We were off to the latter, where the black volcanic sand bottom is more like that of the famous muck-sites of Lembeh Straits, favoured by all sorts of weird and wonderful critters. Here, however, it was interspersed with coral boulders.
Nudibranchs were everywhere! Ornate ghost pipefish hid in plain view, and different types of shrimp, fangblennies, dragonets and devil scorpionfish kept us snapping away with our cameras.
A poisonous but beautifully coloured flamboyant cuttlefish walked over the sand looking for food, while a coconut octopus hid in its den made from glass and pieces of shiny plastic.
Robbie called us over. He had found two thumbnail-sized baby hairy frogfish sitting within a metre of each other, one yellow and the other white. I had never seen any so small before. Manado Bay was proving a definite contender for macro heaven. And as we were coming to the end of our last dive of the day, a pea-sized zebra boxfish caught my eye – magical!
Mike’s Point, the following day, saw me celebrate my 900th dive with the sighting of a very rare Mototi blue-ring octopus. Mototis have only two rings either side of the head, but this cousin of the blue-ring is just as tiny, and just as deadly.
Over the next week we varied our dives between wall and sand-slope dives. All were good and exceeded my expectations.
At the beginning of our second week, Ana Fonseca, Guest Relations Manager at Siladen, joined us for the full-day excursion to Bangka, halfway between Bunaken and Lembeh. Unfortunately it decided to rain all that day, torrentially!
We went anyway and were so happy that we had, because we dived onto a beautiful slope at Sahaun teeming with multi-coloured soft corals. In bright sunshine, this would have been even more spectacular.
A slight current carried us along the reef as we passed coral bommies full of life. Halfway through the dive the current started to speed up. I tucked my strobe-arms in, turned my camera off and went with the flow, flying like Superman over the reef.
On reaching our second dive at Bosa Bora, we bottomed out at 15m. Almost immediately Ana spotted a pair of reef octopuses mating. We were voyeurs for the next 10 minutes as the male turned white and extended his specialised mating arm to latch onto the female, who turned dark red. The female seemed to be constantly trying to pull away, but the male stuck firm, splaying his legs over the reef to get better purchase.
The night dives we did were also incredibly rich in life. As we followed the mooring-line down to 15m at Tiwoho, a tiny long-arm octopus greeted us briefly before comically raising its body up on its legs and scurrying off.
Nearby I spotted a baby stargazer, almost completely buried. Different kinds of crabs and shrimp were everywhere, from a huge box crab to tiny porcelain crabs hiding in anemones. Mateusz was taking a photograph of a boxer shrimp when he spotted a baby blue-ring octopus right next to it.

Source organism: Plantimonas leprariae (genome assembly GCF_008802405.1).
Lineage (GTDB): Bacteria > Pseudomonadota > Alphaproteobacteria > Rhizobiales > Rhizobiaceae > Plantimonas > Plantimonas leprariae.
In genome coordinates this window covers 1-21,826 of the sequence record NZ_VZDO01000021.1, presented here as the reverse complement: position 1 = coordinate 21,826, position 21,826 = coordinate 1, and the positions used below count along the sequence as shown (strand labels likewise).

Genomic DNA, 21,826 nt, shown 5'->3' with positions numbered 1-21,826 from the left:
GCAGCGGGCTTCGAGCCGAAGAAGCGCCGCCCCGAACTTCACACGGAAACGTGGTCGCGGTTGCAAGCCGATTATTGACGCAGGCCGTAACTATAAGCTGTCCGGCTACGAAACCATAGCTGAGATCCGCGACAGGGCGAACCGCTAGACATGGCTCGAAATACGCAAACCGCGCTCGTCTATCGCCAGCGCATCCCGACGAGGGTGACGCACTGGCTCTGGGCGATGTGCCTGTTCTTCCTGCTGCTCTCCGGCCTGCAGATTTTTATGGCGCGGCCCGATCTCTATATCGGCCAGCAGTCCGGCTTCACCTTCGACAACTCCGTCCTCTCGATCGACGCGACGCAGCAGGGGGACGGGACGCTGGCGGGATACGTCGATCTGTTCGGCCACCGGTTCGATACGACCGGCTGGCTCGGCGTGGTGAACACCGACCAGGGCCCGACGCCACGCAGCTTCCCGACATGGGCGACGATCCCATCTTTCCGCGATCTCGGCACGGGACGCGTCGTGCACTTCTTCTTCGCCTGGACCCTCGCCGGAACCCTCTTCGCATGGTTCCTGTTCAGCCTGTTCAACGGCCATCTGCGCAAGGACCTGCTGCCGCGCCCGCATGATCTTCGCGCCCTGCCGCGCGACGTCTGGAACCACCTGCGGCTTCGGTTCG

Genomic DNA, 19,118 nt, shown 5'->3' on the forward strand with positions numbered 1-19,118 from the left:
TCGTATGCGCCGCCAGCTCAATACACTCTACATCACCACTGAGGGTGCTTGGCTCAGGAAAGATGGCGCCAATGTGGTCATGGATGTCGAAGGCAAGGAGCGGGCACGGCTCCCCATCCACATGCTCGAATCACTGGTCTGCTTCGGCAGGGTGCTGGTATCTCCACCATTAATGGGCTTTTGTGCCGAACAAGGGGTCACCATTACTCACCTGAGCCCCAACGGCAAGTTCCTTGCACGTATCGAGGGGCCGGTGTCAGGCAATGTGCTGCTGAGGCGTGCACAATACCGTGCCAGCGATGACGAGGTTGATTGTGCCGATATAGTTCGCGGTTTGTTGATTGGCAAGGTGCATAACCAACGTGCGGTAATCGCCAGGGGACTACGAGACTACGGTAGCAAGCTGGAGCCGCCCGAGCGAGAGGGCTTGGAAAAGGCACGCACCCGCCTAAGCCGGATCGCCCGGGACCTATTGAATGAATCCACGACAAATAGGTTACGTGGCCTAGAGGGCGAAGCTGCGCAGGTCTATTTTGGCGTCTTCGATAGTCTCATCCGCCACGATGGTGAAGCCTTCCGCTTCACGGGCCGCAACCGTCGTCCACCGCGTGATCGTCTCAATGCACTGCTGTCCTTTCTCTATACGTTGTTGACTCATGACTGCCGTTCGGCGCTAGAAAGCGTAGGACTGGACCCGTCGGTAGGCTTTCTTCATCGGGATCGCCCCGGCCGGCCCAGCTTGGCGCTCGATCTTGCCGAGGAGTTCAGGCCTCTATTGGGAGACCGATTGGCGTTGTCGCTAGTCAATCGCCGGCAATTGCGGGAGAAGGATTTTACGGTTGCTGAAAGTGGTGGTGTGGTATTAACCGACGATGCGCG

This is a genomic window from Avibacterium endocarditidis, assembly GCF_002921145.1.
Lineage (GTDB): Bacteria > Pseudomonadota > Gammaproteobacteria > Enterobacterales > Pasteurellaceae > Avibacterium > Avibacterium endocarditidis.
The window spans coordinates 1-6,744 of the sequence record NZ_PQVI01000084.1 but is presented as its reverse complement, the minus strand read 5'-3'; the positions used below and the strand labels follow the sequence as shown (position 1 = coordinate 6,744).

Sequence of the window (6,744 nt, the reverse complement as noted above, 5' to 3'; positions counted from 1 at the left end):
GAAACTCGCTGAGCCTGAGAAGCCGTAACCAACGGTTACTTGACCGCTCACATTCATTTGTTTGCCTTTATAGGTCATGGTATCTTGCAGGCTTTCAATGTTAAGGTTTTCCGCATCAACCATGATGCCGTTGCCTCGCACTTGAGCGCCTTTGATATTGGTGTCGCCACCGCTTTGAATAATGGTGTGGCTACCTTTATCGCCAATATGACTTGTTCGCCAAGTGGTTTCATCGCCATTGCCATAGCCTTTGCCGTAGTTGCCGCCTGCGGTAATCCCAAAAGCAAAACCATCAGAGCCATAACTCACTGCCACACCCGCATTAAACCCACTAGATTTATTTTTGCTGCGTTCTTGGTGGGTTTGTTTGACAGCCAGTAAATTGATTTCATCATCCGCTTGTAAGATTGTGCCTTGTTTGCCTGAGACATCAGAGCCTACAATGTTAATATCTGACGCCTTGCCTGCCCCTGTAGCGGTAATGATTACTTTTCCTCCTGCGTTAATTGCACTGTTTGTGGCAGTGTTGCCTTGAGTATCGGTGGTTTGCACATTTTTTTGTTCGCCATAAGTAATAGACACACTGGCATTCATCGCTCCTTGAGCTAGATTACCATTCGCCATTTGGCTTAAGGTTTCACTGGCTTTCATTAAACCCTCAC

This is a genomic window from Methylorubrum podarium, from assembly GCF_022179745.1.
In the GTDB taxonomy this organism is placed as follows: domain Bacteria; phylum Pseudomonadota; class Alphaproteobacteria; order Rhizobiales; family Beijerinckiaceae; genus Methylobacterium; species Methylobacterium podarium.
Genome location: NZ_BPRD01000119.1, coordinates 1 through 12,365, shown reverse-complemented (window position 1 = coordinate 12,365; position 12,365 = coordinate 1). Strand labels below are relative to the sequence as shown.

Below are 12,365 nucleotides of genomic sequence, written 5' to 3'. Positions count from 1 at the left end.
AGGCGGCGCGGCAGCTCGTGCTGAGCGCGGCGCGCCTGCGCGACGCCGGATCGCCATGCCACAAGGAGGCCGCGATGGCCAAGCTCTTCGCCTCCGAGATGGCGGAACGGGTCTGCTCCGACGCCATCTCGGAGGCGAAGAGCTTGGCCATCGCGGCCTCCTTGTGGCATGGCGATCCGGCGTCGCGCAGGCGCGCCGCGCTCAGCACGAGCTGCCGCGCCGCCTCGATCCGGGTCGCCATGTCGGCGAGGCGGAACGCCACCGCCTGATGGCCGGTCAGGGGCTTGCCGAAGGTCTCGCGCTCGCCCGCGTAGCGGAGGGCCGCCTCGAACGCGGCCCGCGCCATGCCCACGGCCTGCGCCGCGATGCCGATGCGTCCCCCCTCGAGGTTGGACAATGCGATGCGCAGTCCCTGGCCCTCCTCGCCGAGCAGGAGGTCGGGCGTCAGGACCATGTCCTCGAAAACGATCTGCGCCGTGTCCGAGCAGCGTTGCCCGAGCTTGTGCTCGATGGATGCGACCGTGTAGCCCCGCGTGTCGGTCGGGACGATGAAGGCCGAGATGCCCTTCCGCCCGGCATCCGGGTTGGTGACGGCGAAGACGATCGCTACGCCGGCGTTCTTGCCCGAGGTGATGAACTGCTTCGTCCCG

Rarely have I found waters so rich in life at night. I had to keep turning my torch off after being swamped by swarms of plankton.
Siladen’s general manager, Miguel Ribeiro, joined us for a dive at the Wreck, a big Dutch cargo ship sunk off the coast near Manado by a torpedo in 1942. At 37m the large propeller is embedded in coral on the sand bottom. The wreck sits almost upright at a slight angle, with the mooring line fixed to the bow.
Dropping for a quick look at the prop, I then ascended and swam towards the bow at 23m as I made my way along the largely intact deck. We had swum into a fair current getting to the stern, staying at 15m to conserve our air before dipping to the prop, and it had picked up as we swam back towards the bow.
After around 20 minutes we ascended again to 15m and swam at a right angle to the ship towards Black Rock, another site a short distance away.
Meeting a sloping bottom going all the way to the shoreline, we slowly swam up a slope dotted with coral outcrops to a beautiful sun-drenched reef.
There we spent an extended safety stop investigating the nooks and crannies.
OUR SECOND DIVE WAS AT Fukui, another beautiful reef full of healthy soft and hard corals. If Bunaken was in a beauty contest, it would be Miss World.
The sun was streaming into the water, making a dazzling backdrop for the schools of anthias darting in and out of the corals.
A mass of striped catfish, unusually, were moving in unison across the reef, feeding. They’re normally seen moving over sand, but the reef must have been so full of food they had changed their habits. Miguel posed for me with them as they ignored him, absorbed in feeding.
Ana had told me that a school of batfish were normally found at this site, and sure enough I found them at 8m, basking in the sun-rays.
On our penultimate dive-day we requested to go to Lekuan, a wall in the shadow of Manado Tua volcano. Normally this would be classified as a wide-angle dive, but I was amazed by the amount and variety of pygmy seahorses to be found there.
Consisting of three mooring-sites linked together, this is one area that has to be timed perfectly, not only because of the often strong currents but also to ensure that yours is the first dive-boat to moor. Because the life is so prolific, this is one of the most popular dive-sites in Bunaken.
One thing I did notice was a kind of etiquette between dive-centres, with one dive-boat moored at a time, which is refreshing. I suppose there are so many excellent sites around that you’re spoilt for choice.
Our final dive at Tinongko saw a fly-past of four big eagle rays swooping past us. Snorkelling around Siladen Island on our last day, trying to take some split-level surface images of the jetty, we were joined by a group of children whose obvious playground this is after school.
Jumping in from the stairs and the top of the jetty, they were very keen to interact and pose prettily for our cameras in the sunset.
Benefiting from both steep walls and volcanic sand slopes, Bunaken really does have the best of both worlds. I can’t wait to visit again!
Appeared in DIVER March 2017